Los Altos High School junior Isabella Meza-Perez knew about Mentor Tutor Connection long before she got matched with a mentor of her own. She watched as her older sister and cousins took part in the program and saw the relationships that were built as a result. Her now 22-year-old sister is still in contact with her mentor years after graduating high school.
It was cool to see the experiences her relatives had with their mentors, Meza-Perez said. Now, she is getting the same chance herself.
In the roughly one year since getting paired with mentor Emily Chen, the two have done an array of activities together, including teaching each other new recipes, exploring potential career options for Meza-Perez and going on a picnic.
"It's just cool to have someone who's not an educator be an adult to have conversations with," Meza-Perez said.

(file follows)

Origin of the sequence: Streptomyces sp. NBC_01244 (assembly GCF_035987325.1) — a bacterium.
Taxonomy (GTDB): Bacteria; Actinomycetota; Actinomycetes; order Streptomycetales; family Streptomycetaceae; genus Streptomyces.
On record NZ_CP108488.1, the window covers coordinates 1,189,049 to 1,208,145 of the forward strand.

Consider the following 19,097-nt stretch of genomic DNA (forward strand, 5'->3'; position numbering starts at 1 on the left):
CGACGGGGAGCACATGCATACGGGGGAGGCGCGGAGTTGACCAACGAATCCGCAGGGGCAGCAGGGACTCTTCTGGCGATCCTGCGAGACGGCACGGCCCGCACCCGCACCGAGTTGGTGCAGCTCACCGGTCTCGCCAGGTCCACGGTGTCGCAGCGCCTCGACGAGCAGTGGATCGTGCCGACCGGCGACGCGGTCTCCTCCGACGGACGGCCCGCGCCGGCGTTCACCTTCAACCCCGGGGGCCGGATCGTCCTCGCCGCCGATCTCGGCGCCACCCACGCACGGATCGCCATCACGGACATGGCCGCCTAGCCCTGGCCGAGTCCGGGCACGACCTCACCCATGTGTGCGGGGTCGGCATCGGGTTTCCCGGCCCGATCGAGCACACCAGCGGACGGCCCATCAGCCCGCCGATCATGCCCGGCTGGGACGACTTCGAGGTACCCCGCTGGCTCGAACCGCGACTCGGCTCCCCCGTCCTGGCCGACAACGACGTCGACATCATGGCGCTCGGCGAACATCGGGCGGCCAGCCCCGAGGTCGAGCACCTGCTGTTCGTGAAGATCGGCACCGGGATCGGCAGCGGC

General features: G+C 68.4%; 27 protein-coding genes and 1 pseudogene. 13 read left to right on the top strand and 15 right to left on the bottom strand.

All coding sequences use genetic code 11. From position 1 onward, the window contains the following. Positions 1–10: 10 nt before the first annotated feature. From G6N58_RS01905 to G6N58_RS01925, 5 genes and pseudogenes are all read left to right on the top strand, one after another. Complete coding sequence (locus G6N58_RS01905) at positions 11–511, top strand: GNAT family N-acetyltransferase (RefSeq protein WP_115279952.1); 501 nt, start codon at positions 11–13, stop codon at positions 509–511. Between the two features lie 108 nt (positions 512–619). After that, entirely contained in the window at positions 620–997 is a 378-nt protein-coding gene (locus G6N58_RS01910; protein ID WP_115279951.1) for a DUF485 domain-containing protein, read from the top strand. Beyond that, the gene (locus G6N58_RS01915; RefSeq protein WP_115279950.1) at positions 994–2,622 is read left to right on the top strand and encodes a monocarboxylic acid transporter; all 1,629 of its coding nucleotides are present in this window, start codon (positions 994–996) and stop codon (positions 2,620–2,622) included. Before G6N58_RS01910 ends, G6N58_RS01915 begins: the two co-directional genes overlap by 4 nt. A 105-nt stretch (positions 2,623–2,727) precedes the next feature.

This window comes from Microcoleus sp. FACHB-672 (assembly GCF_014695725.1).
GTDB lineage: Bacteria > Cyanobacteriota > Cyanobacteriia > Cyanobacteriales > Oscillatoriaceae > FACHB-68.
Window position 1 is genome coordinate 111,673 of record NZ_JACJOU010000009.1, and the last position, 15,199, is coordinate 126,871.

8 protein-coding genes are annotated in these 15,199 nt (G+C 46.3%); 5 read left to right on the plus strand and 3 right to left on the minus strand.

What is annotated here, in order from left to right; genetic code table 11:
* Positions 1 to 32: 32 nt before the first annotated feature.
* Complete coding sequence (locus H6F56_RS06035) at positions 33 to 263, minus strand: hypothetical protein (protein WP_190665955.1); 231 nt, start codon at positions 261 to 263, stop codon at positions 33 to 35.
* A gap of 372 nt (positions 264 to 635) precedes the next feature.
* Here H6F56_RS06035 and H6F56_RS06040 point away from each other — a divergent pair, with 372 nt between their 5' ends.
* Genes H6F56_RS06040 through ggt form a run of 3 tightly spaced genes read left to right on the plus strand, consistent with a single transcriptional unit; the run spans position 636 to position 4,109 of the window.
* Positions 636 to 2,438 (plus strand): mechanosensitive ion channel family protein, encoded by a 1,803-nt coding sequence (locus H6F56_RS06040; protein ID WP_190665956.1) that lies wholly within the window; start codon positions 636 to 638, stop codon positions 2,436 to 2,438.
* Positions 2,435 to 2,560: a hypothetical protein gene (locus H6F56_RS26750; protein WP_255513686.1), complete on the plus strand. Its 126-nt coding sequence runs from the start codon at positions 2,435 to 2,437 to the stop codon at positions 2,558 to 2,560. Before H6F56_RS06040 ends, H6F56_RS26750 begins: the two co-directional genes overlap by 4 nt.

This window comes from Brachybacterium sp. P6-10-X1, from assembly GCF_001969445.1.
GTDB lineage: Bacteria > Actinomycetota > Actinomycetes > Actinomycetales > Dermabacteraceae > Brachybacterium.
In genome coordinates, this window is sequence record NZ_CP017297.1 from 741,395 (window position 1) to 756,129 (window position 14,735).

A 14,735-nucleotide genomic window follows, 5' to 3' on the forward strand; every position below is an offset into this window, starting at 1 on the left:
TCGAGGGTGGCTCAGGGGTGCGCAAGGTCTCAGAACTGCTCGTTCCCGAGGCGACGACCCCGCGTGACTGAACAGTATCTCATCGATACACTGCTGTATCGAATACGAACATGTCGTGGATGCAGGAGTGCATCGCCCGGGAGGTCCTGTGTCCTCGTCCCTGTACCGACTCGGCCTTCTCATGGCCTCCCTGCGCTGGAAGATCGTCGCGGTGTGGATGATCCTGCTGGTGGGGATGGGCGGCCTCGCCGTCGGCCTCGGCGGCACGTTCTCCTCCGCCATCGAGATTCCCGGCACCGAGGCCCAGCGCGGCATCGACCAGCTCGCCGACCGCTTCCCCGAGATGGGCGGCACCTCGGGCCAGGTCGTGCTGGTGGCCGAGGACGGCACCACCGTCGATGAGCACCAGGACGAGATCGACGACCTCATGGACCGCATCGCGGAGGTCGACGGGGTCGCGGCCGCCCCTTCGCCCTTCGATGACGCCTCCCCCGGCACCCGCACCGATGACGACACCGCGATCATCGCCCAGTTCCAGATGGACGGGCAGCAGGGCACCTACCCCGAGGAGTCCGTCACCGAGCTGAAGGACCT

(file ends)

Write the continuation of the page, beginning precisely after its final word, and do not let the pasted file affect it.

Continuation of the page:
That's one of the goals of the program. Established in 1996, Mentor Tutor Connection recruits and trains volunteers to mentor students in the Mountain View Los Altos Union High School District, with the goal of providing caring adults who will make an impact in young people's lives.
"The mentor's role is to be there for them, to meet them where they are, to listen without judgment, and to support and encourage and guide them," Executive Director Carol Olson said.
Mentor Tutor Connection also operates a tutoring program that serves elementary and middle school students in the Los Altos and Mountain View Whisman districts.
The Los Altos-based nonprofit is one of seven beneficiaries of the Mountain View Voice's annual Holiday Fund. Through the charitable giving drive, readers can make donations to support groups doing important work in the community.
The Mountain View Voice and Silicon Valley Community Foundation cover all administrative costs to run the Holiday Fund, allowing donations to go entirely to the nonprofits. Last year, the Voice's Holiday Fund raised $84,000.